# Lab Notebook

### (Introduction)

#### Coding

• cboettig pushed to master at cboettig/nonparametric-bayes: supress printing of mcmc diagnostics until appendix supress printing of mcmc diagnostics 08:24 2013/06/18
• cboettig pushed to master at cboettig/labnotebook: drafting drafting draft 03:50 2013/06/18
• cboettig pushed to master at cboettig/nonparametric-bayes: include color palette 04:32 2013/06/18
• cboettig pushed to master at cboettig/nonparametric-bayes: try the p=1,10,5 settings deviances block got deleted accidentally. restored 11:12 2013/06/17
• cboettig pushed to master at cboettig/cboettig.github.com: update site 08:44 2013/06/17

#### Discussing

• My treebase paper (re)appears along with @phylorich's diversitree and @dwbapst's paleotree in the @MethodsEcolEvol #evol2013 virtual issue

12:35 2013/06/18
• RT @phdpqc: @cboettig @tpoi @recology_ "Training" is the genetic solution to everything. Committees need to value software as much as publi…

11:30 2013/06/18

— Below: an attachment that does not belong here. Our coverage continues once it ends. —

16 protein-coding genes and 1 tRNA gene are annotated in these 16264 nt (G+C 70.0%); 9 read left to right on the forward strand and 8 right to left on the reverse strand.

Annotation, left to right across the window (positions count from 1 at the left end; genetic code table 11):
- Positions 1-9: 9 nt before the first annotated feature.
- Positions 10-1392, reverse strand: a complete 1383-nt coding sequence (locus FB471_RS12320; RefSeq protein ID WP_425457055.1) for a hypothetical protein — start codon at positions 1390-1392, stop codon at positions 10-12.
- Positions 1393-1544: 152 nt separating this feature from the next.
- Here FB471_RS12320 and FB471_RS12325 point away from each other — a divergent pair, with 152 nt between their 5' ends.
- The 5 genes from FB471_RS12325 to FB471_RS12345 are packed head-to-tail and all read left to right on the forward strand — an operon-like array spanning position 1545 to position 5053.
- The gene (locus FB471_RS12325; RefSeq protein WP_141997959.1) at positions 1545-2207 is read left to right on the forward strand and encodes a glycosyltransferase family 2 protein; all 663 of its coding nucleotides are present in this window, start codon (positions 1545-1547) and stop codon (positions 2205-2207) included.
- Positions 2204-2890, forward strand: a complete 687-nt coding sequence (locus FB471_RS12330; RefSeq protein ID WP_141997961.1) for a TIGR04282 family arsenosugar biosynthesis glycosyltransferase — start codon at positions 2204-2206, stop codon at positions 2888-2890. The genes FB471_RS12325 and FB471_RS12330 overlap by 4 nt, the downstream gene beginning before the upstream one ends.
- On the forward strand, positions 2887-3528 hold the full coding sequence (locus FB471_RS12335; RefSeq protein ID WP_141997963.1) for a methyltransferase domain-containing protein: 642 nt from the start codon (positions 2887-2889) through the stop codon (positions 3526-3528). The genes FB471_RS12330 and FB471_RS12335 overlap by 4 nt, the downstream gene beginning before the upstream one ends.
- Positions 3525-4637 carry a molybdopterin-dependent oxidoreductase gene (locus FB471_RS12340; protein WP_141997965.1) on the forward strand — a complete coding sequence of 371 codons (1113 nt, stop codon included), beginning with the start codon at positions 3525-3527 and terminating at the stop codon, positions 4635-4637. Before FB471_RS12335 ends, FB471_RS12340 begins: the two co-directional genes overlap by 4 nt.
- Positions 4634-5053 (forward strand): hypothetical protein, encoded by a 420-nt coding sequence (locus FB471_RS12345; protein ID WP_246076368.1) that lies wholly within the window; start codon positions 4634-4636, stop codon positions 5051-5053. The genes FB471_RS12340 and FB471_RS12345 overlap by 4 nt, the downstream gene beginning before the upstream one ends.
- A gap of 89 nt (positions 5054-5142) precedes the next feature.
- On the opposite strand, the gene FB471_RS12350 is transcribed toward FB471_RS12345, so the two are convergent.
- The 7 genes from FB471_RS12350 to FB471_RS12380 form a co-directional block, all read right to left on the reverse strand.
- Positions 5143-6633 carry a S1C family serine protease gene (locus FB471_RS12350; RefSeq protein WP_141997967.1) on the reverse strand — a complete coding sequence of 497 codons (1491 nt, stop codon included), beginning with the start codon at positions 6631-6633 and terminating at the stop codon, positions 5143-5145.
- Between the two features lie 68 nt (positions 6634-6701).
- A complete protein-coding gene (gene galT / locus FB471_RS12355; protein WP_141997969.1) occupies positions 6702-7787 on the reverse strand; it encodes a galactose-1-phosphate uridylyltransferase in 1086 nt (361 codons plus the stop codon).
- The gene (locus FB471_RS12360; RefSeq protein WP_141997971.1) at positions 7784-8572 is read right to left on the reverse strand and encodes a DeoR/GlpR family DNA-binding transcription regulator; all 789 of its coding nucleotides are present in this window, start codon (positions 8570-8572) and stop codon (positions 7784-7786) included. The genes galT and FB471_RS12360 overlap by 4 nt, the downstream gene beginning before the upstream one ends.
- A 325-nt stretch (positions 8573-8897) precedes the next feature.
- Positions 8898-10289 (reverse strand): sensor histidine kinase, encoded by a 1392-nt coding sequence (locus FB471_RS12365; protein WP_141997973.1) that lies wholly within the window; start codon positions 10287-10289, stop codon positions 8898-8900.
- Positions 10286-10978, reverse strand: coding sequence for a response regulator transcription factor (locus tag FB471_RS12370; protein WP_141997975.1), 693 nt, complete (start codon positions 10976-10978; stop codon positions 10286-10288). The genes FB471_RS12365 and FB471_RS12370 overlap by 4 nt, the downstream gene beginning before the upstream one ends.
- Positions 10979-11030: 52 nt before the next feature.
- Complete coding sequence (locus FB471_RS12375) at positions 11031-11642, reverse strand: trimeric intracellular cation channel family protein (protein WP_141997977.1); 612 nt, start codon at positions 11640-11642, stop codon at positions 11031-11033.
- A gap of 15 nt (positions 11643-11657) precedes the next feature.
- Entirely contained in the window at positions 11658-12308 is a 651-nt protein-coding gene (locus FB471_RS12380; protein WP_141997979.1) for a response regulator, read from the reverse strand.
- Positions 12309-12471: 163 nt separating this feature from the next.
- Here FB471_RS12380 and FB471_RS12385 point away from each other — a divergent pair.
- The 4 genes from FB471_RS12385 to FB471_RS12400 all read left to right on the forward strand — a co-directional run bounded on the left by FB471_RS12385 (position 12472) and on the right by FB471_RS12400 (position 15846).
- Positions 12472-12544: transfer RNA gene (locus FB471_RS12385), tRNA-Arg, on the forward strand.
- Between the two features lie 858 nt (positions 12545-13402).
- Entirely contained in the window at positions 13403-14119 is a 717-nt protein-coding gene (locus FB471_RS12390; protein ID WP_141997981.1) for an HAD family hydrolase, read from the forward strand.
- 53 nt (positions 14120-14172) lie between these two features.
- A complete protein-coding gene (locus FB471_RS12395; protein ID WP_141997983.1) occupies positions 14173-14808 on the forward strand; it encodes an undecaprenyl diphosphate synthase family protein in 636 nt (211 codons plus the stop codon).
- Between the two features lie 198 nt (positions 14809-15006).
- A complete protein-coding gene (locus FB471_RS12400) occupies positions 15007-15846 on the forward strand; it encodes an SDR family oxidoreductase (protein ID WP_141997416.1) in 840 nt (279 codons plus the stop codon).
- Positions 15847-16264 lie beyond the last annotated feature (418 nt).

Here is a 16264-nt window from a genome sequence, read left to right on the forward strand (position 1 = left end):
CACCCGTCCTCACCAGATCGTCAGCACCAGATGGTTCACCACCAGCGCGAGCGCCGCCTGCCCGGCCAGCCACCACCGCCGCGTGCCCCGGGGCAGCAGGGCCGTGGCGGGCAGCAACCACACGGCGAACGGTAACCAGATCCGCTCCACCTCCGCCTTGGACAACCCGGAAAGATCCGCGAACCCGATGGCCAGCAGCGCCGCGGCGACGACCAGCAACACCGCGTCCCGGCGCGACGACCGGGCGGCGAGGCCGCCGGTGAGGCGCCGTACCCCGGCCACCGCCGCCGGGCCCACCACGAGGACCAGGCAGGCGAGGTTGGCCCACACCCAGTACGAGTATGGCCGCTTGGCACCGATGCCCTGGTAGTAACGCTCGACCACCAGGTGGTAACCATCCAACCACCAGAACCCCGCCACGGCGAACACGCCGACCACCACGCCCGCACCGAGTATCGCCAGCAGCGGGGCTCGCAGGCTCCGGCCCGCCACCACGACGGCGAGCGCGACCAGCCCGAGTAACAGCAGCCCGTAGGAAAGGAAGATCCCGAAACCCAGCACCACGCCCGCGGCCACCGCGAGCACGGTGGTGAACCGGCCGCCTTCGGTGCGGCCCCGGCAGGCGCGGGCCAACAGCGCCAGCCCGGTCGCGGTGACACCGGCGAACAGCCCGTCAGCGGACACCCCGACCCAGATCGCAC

• We @rOpenSci get $180K from the Sloan Foundation! Here's what we hope to accomplish with it this year: http://t.co/4UXfMzvkxn 11:21 2013/06/18 • @tpoi @recology_ all for training; but I fear people learn what they have incentive to learn (my rant on same paper https://t.co/PV5J6lcPnf 10:52 2013/06/18 • @phdpqc @yodacomplex I agree. That's why my review focuses on things that should help user feedback 10:47 2013/06/18 #### Reading • Review of Sokal and Rolf 2012 Biometry 4th Ed.: Limnology and Oceanography Bulletin (2013). Volume: 115, Issue: 2. Pages: 62-65. Stuart H. Hurlbert et al. 05:21 2013/06/03 • Signature of ocean warming in global fisheries catch: Nature (2013). Volume: 497, Issue: 7449. Pages: 365-368. William W. L. Cheung, Reg Watson, Daniel Pauly et al. 05:21 2013/06/03 • Innovations in capture fisheries are an imperative for nutrition security in the developing world: Proceedings of the National Academy of Sciences (2013). Pages: 1-6. S. J. Hall, R. Hilborn, N. L. Andrew, E. H. Allison et al. 05:21 2013/06/03 • What early warning systems are there for environmental shocks?: Environmental Science & Policy (2013). Pages: S60-S75. Timothy M. Lenton et al. 05:21 2013/06/03 #### Entries #### What I look for in 'Software Papers' pet peeves and faux pas 13 Jun 2013 pageviews: 516 I am more and more frequently reviewing ‘software papers:’ which I define as publications whose primary purpose is to publicize a piece of scientific software and provide a traditional research product with hopes that it will receive citations and recognition from other researchers in grant and job reviews. To me this feels very much like hacking the publication recognition system rather than the ideal way to recognize and track the role of software in research communities, but a very practical one in the current climate. I have written two myself, so I have been on both ends of this issue. In this post, I share what I look for in such papers and what omissions I see most frequently. ## Reviewing software If we are going to employ this hack of the publication system for software, we should at least use it to maximal advantage. As a reviewer, I feel that means reviewing not just the submitted manuscript but the software itself. If we can agree on nothing else, we as a community should at least be able to say: my review of a software paper is a review of the software I assume most other authors, reviewers and editors on this content share this implicit assumption, but I’d love to hear first hand from anyone else. For instance: as an editor, what would you do if your reviewers only commented on the paper directly and not on the software distributed? We are not really taught to review software, any more than we are taught to write it in the first place. Most journals offer little guidance on this (though see the Journal of Open Research Software guidelines for peer review of software, all though they are still rather minimal.) In the absence of a culture on software reviewing, I thought I would lay out my own perspective with the hope of hearing feedback and push back from others. Perhaps through such dialogs we can develop clearer expectations for this rapidly expanding genre. ## Reviewing the software paper I don’t include “to document” the software as a purpose, since none do so very comprehensively, and besides, documentation belongs in the software, not in a journal. “Publicize” usually includes some motivating examples that could convince many readers that the software does something useful for them without too much effort. As such, I expect the paper to: • provide the journal’s audience with a clear motivation for why the package is useful, * and have at least one functioning “wow” example that I can run (by copy-paste) and understand without difficulty (e.g. without referring to code comments or the package manual to understand the function calls and their arguments). This is an intentionally low bar that I hope helps promote these kinds of contributions. Despite this, papers frequently fail the copy-paste test or the plain text explanations of the function calls. Come on people. Meanwhile, I try to focus the rest of my review on the software itself. ## My partial list of criteria As I am almost always reviewing R packages, the software already meets some very basic standards required by submission to CRAN: dependencies and license stated, built-in documentation, passing some minimal automatic checks, etc. (See the CRAN Policies and the Writing R Extensions Manual for details). This is great, as it clears the first few hurdles of installation, etc. without much fuss, but still provides a bar that is by itself unacceptably low for published scientific software. Here is a list of the things I see that most often frustrate me. This isn’t intended as a style-guide or a comprehensive list of best practices, just my own pet peeves. I have somewhat tongue-in-cheek labeled them by severity of the review I might give; which like any other use of these terms is more of a measure of how annoyed I am then anything else. Critiques and suggestions welcome. ### Edit: The comments from other reviewers, authors, and editors have been fantastic, thank you all. I particularly appreciate the opportunity to have reviewing styles critiqued, something that does not happen in normal peer review. Just a note on my headings here. I do not see any of these things as “gatekeeping requirements” and have intentionally omitted the option of “Reject”. I would reject such a paper for methodological flaws, etc., but not for any of the reasons on my list below. The list is intended only to improve, not prevent, software publication. I believe any of the decisions below typically result in a revision to the same journal, that authors judiciously choose how to respond to reviewer comments guided by the editor’s own feedback, and that it is ultimately the editor’s decision whether any of this is relevant. </edit> ## “Reject and resubmit” ### Automatic tests A scientific R package must must must have some automated tests that are run by R CMD check. Even if further development of the package doesn’t break anything (most likely only if further development doesn’t happen), changes to the package dependencies could still break things, and so it is crucial to have a mechanism in place to detect these problems when they arise. For code that runs quickly, the simplest way to do this is through the examples in the documentation. I don’t expect all scientific software to have a complete test suite with 100% coverage covering all the weird things that can happen if a user passes in a matrix when the function expects a data frame or has some unanticipated missing values, etc. Just some tests to make sure the basic examples execute and I’ll be happy. Longer running functions or those that need calls to external web resources shouldn’t be run in the examples (too much of a burden for CRAN’s automatic testing) so they should be marked dontrun and put in a separate test suite or vignette as it says in the manual. ### Passing optional arguments I see authors write functions like this all the time: f <- myfunction(f, p){ # stuff o <- optim(f, p) # stuff } calling an existing library function like optim that has a whole host of very useful optional arguments that have a significant impact on how the algorithm functions. Whenever you a rich function like optim, please have the courtesy to make it’s arguments available to future users and developers through your function call. Yes, most users will just want the default arguments, (or your default arguments, if different), and that can be handled just fine by providing default values as optional arguments. R has a fantastic mechanism for this exact issue: the ... argument. The above code could be fixed simply by using: f <- myfunction(f, p, ...){ # stuff o <- optim(f, p, ...) # stuff } which works just they way you think it would. If you have more than one such function (ask yourself if you can write shorter functions first and then) pass optional arguments as lists, f <- myfunction(f, p, optim_options, fn2_options){ # stuff o <- do.call(optim, as.list(c(f, p, optim_options))) # stuff b <- do.call(fn2, fn2_options) # stuff } arguments can also be extracted with list(...)$arg1 etc.